But the fight must continue. As racist ideologies were themselves marketed, we designers can use our skills in the marketing of anti racist ones.

By our nature, we creatives are problem solvers. Our job is not to design objects or materials, it is to facilitate the realisation of an objective.

We are marketeers – we connect people to services, products and most importantly ideas. Design is our methodology, whether that be Graphic, Product or UX Design.

But our skills do not need to solely exist in the remit of commerce. Of paying clients and agencies. Of waiting for the ideal design brief to materialise.

Instead, let’s consider society itself as the ultimate client. And a better society as, the ultimate objective. What briefs would we set for ourselves?

Soft Touch

‘Soft power’ is defined as “a persuasive approach to international relations, typically involving the use of economic or cultural influence”. This works in contrast to ‘hard power’, which is coercive.

And it is in this idea of ‘persuasion’, that design can be effective in this ongoing fight against inequality.

As the ideology of racism has been aggressively reaffirmed throughout media, culture, and art for so long, we must use these same platforms to unseat it.

We must use every opportunity, every medium we have access to, in challenging racist values, stereotypes and narratives.

This soft power will not eradicate racism. It offers no structural change. It will dismantle no institutions.

But it can make for ideal conditions to precipitate change. It is like preparing soil for toiling, in order to grow something better.

Earlier this month, I designed a poster in tribute of George Floyd, which ran across billboards in London courtesy of media agency Brotherhood Media.

In response to the public reaction to the poster, and the gathering momentum of Black Lives Matter, myself and the agency have extended this idea into an ongoing initiative, called Black Outdoor Art (search #blackoutdoorart).

We’re repurposing unused billboards, as a platform for artists and designers from the Black British community to display their art in reflection of the movement.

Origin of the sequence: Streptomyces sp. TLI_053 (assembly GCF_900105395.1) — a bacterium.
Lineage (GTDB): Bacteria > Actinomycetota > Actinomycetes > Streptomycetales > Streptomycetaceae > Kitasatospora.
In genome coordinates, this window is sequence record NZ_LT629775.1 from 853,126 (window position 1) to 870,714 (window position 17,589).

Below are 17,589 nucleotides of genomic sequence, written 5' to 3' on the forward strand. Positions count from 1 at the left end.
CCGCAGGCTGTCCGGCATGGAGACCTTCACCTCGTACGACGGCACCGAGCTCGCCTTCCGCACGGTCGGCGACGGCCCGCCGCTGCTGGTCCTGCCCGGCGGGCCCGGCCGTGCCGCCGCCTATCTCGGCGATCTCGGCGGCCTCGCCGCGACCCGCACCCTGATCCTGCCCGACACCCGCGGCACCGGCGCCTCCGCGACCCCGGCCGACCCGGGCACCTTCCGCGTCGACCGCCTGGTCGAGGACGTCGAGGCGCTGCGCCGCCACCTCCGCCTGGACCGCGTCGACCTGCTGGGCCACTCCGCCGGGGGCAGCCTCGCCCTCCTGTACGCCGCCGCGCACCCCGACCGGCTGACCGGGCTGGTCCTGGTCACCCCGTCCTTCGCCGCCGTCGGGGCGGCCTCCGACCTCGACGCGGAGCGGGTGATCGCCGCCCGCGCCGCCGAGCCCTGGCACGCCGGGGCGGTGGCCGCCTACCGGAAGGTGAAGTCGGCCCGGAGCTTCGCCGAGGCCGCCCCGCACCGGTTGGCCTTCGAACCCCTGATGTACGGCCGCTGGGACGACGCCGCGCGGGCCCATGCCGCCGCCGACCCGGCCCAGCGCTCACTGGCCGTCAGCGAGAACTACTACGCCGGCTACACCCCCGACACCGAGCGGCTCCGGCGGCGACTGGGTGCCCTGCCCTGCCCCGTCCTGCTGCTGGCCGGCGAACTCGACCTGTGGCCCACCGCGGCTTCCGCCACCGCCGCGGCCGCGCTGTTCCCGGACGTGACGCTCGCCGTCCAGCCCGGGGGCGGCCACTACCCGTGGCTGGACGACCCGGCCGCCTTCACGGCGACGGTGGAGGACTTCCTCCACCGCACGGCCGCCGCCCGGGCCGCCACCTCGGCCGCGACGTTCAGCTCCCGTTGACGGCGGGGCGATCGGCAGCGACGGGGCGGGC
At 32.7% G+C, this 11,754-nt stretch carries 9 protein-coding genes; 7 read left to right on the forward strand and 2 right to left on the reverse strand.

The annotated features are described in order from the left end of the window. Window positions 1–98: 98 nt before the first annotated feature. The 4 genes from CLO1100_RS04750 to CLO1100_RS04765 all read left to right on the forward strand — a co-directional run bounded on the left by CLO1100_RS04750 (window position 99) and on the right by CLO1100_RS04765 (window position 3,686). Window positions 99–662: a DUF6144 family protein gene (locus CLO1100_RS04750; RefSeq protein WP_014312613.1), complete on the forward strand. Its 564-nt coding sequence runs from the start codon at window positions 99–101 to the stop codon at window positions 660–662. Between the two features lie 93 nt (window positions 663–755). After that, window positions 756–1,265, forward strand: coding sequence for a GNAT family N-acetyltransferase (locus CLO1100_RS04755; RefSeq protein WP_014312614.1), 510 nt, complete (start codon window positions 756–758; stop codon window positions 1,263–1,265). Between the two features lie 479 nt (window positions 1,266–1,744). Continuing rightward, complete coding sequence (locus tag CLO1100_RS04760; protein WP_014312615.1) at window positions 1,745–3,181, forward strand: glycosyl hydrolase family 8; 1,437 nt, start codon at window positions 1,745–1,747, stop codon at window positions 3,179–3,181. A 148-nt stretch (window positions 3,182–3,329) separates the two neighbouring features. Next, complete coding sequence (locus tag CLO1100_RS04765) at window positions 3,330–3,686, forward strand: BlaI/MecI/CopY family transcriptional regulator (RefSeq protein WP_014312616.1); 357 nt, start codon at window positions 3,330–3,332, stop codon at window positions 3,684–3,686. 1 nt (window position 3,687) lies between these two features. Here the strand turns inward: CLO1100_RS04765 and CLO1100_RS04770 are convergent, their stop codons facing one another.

To positively express our own stories and perspectives, keep the discussions going, and shape our own narratives.

My intention is to creatively display the breadth of our experiences. To show the full range of our expression and humanity.

Perhaps overly lofty goals for a medium of outdoor communication we barely register. But goals I strive for nonetheless.

A Battle On All Fronts

As creatives and marketers, how we might employ design in such a social context within our own lives, will depend on how much influence we can exert.

But here are a few ways we can continue the battle against racism, using the same methods that enabled it to endure.

1. Community Focused Entrepreneurship

Let’s look within our communities, see what challenges are being faced on a local level, and if we can contribute our skills towards tackling them.

As creatives, we regularly employ empathy and imagination to divine ways to reach audiences.

Social design entrepreneurship could involve helping with materials for an initiative or protest, or just offering strategic advice in marketing a message.

It could be to design a product that raises money for either a cause or an underfunded service, or to establish a business that creates positive social impact.

Here’s an example of how a bootleg t-shirt raised over 100k for the NHS, during the coronavirus pandemic.

2. In Our Networks

Let’s apply design thinking to creating and building our networks. To forge safe spaces to share, collaborate and support.

This could take the form of a Zoom chat, a meetup or a podcast. It could be an online database, or a digital magazine.

By nurturing and leveraging our networks, we increase our capability and resources.

Here’s an example of how digital news publication Blavity went from a lunch room table, to a $6.5 million in funding with Google Ventures.

3. In Advertising

Let’s push for images in advertising that not only represents the diversity already present in our society, but the society we aspire to be.

From how we use stock images in ad campaigns, to commissioning shoots, this is more than ticking a box. It is the rehabilitation of our collective self-image.

And far from an empty capitulation to political correctness, it’s also good for business. Here’s a study on how diversity in ads correlates to gains in revenue, and brand perception.

Think Small

These acts are small, and perhaps insignificant to the magnitude of the problem.

And we must not confuse the artefacts of racism, with the structural inequity that powers it.

Pulling down a statue or removing an image will not remove the inhumanity that created it.

But as said by playwright, historian and socialist Howard Zinn:

“Small acts, when multiplied by millions of people, can transform the world.”

– GB

SOURCES: 1.Yeboah, Samuel Kennedy. The Ideology of Racism. 1997.